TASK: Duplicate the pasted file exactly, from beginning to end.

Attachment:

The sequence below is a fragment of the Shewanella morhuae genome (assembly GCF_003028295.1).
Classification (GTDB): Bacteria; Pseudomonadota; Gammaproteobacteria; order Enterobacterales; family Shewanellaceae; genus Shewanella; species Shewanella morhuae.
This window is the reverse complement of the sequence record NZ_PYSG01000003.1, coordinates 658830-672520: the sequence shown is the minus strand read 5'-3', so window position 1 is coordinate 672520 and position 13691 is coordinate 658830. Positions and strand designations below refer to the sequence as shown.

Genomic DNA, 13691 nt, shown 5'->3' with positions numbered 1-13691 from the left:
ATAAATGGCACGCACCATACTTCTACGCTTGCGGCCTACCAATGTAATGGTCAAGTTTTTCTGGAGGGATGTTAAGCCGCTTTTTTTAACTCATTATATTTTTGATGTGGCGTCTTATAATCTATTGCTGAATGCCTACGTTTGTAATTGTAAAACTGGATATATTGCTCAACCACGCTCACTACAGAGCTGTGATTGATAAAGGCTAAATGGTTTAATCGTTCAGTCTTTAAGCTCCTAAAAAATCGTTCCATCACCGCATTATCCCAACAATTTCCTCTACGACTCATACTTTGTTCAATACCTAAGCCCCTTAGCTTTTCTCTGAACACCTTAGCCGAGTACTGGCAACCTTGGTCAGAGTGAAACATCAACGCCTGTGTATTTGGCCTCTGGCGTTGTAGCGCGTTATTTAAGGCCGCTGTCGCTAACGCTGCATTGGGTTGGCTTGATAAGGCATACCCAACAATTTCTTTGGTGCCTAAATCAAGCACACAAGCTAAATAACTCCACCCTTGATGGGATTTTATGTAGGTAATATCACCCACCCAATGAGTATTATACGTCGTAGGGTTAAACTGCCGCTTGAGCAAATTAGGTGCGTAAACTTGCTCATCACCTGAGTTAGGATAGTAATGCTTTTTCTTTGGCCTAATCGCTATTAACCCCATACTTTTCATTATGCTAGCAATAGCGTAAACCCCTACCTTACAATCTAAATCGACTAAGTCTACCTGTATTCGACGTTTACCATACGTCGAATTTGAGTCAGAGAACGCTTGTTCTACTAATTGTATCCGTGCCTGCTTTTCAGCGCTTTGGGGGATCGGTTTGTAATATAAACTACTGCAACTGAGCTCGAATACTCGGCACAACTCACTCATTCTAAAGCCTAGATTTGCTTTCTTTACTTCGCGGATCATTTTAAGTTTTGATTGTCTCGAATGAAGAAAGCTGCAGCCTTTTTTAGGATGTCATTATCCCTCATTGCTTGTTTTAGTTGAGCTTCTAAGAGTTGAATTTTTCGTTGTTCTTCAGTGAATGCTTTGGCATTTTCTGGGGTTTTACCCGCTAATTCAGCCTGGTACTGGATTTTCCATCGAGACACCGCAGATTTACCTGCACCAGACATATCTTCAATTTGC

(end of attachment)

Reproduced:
The sequence below is a fragment of the Shewanella morhuae genome (assembly GCF_003028295.1).
Classification (GTDB): Bacteria; Pseudomonadota; Gammaproteobacteria; order Enterobacterales; family Shewanellaceae; genus Shewanella; species Shewanella morhuae.
This window is the reverse complement of the sequence record NZ_PYSG01000003.1, coordinates 658830-672520: the sequence shown is the minus strand read 5'-3', so window position 1 is coordinate 672520 and position 13691 is coordinate 658830. Positions and strand designations below refer to the sequence as shown.

Genomic DNA, 13691 nt, shown 5'->3' with positions numbered 1-13691 from the left:
ATAAATGGCACGCACCATACTTCTACGCTTGCGGCCTACCAATGTAATGGTCAAGTTTTTCTGGAGGGATGTTAAGCCGCTTTTTTTAACTCATTATATTTTTGATGTGGCGTCTTATAATCTATTGCTGAATGCCTACGTTTGTAATTGTAAAACTGGATATATTGCTCAACCACGCTCACTACAGAGCTGTGATTGATAAAGGCTAAATGGTTTAATCGTTCAGTCTTTAAGCTCCTAAAAAATCGTTCCATCACCGCATTATCCCAACAATTTCCTCTACGACTCATACTTTGTTCAATACCTAAGCCCCTTAGCTTTTCTCTGAACACCTTAGCCGAGTACTGGCAACCTTGGTCAGAGTGAAACATCAACGCCTGTGTATTTGGCCTCTGGCGTTGTAGCGCGTTATTTAAGGCCGCTGTCGCTAACGCTGCATTGGGTTGGCTTGATAAGGCATACCCAACAATTTCTTTGGTGCCTAAATCAAGCACACAAGCTAAATAACTCCACCCTTGATGGGATTTTATGTAGGTAATATCACCCACCCAATGAGTATTATACGTCGTAGGGTTAAACTGCCGCTTGAGCAAATTAGGTGCGTAAACTTGCTCATCACCTGAGTTAGGATAGTAATGCTTTTTCTTTGGCCTAATCGCTATTAACCCCATACTTTTCATTATGCTAGCAATAGCGTAAACCCCTACCTTACAATCTAAATCGACTAAGTCTACCTGTATTCGACGTTTACCATACGTCGAATTTGAGTCAGAGAACGCTTGTTCTACTAATTGTATCCGTGCCTGCTTTTCAGCGCTTTGGGGGATCGGTTTGTAATATAAACTACTGCAACTGAGCTCGAATACTCGGCACAACTCACTCATTCTAAAGCCTAGATTTGCTTTCTTTACTTCGCGGATCATTTTAAGTTTTGATTGTCTCGAATGAAGAAAGCTGCAGCCTTTTTTAGGATGTCATTATCCCTCATTGCTTGTTTTAGTTGAGCTTCTAAGAGTTGAATTTTTCGTTGTTCTTCAGTGAATGCTTTGGCATTTTCTGGGGTTTTACCCGCTAATTCAGCCTGGTACTGGATTTTCCATCGAGACACCGCAGATTTACCTGCACCAGACATATCTTCAATTTGC